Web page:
Scorch is actually colored quite well. His body is a deep, dark blue combined with powerful green highlights. His face mask and pistol handles are dark baby blue and are really the only downside to the figure. He is bright and striking, there is no denying that. But, in his context, the colors work for him. The dark blue and green complement each other very well and help minimize the effect of the baby blue. (Though, the baby blue is only a shade darker than the baby blue used on the original Hasbro figure!) It's not clear which accessories from the set would belong to Scorch, but that really doesn't matter since all of the accessories are fairly weak in terms of coloring and this is a vehicle driver so accessories are less important.

In my collection, the Bronze Bomber figures have simply been specialized sub-units of their Hasbro/Cobra counterparts. The Secto Viper is just a more specialized version of the standard bright yellow Bugg drivers. This Motor Viper is now just a regular Motor Viper who happens to pilot certain missions. For a long time, I really didn't have any particular vehicle in mind for this Motor Viper but the 2004 Convention changed that. This figure would fit perfectly with the Dreadnok Stun released at that Convention. While that Stun is rather pricey on the second hand market, that also kind of fits into the notion of this figure. It is much more difficult to find Bronze Bomber Motor Vipers than it is to find standard Motor Vipers. So, having them man one lone (expensive!) Stun makes them rather elite. While this is a jump from my previous vision of this figure, it does give him more importance in my collection and allow him to be used in a way that pays more homage to his non-Hasbro roots.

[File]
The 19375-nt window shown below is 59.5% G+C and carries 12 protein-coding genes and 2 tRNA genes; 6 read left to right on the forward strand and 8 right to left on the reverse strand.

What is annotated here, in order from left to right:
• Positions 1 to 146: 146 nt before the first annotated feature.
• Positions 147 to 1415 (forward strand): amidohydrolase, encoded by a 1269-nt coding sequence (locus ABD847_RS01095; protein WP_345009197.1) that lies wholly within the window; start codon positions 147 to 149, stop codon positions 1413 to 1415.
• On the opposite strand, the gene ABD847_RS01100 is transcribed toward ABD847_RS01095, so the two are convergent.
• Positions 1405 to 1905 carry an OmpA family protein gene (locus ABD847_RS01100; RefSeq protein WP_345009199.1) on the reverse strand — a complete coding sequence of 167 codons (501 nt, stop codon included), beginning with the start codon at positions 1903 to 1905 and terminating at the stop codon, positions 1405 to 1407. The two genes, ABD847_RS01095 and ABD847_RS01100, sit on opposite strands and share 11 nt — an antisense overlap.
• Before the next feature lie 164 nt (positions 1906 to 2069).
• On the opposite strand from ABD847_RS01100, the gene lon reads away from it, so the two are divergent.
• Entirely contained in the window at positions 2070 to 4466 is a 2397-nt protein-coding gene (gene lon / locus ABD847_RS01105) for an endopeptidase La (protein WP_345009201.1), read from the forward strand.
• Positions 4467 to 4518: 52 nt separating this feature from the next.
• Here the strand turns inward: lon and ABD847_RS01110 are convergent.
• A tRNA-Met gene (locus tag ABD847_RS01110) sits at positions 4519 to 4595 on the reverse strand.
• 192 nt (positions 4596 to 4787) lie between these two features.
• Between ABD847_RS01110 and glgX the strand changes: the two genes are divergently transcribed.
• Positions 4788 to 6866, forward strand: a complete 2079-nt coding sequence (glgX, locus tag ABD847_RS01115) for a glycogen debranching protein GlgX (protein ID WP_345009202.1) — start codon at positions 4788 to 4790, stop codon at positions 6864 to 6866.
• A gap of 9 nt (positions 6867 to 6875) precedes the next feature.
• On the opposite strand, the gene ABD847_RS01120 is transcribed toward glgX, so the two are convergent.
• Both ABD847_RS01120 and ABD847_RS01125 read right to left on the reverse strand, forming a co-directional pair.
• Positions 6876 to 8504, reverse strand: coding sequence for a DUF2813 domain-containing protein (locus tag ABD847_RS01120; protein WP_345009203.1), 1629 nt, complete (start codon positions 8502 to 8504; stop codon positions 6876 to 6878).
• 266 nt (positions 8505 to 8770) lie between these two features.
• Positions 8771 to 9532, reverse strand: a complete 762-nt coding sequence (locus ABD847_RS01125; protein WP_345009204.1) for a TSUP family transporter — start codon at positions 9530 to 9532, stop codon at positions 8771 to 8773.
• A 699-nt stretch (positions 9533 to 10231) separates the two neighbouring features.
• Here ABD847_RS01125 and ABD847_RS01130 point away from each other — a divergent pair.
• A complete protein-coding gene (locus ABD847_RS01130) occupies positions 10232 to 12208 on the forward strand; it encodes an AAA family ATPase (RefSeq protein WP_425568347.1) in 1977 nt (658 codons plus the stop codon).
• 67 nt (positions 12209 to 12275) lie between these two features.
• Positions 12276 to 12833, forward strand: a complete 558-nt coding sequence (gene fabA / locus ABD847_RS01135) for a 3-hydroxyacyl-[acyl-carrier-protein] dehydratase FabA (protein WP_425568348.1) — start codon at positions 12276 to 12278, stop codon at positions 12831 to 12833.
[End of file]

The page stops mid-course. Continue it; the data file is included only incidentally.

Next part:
It is likely that the molds used for the Bronze Bomber figures are gone. Olmec ran into some trouble with the government and the founder of the company went on the run. As such, any claim to these molds that Hasbro might have had will now be tied up in legal wrangling. As Hasbro wouldn't be able to recoup a ton of money from these molds, it's doubtful they would ever spend the time, money or effort to re-acquire these molds. That's not really a terrible thing since the Cobra molds in the set were mostly very well done the first time around and wouldn't greatly benefit from a repaint. Plus, it leaves these figures as more unique since we know we have probably seen the last of them.

While I would hesitate to call the Bronze Bomber figures outright rare, they are actually rather difficult to find. Original distribution on the set was spotty at best. Some Toys R Us stores had tons of stock while others never got any at all. (The distribution appears to have been heavily dependent upon the racial demographics of individual TRU stores.) Plus, the Internet was still in its infancy at the time and many Joe fans were simply not aware that this set existed at all. This means we are now left with a very nice set of figures that are difficult for the modern collector to acquire cheaply. However, it can be done. A properly titled sale for a Bronze Bomber Cobra will tend to draw lots of attention and many times the individual figures sell for over $15. But, many auctions that include Bronze Bombers are not properly labeled and you can still find bargains from time to time. Many dealers who come across the figures simply don't know what they are and tend to think of them as bootlegs or foreign variants. So, you can luck out there, too. I have found these figures to be a great addition to my collection. They are the type of thing that allows a collection to stand apart from others, if even only a little bit.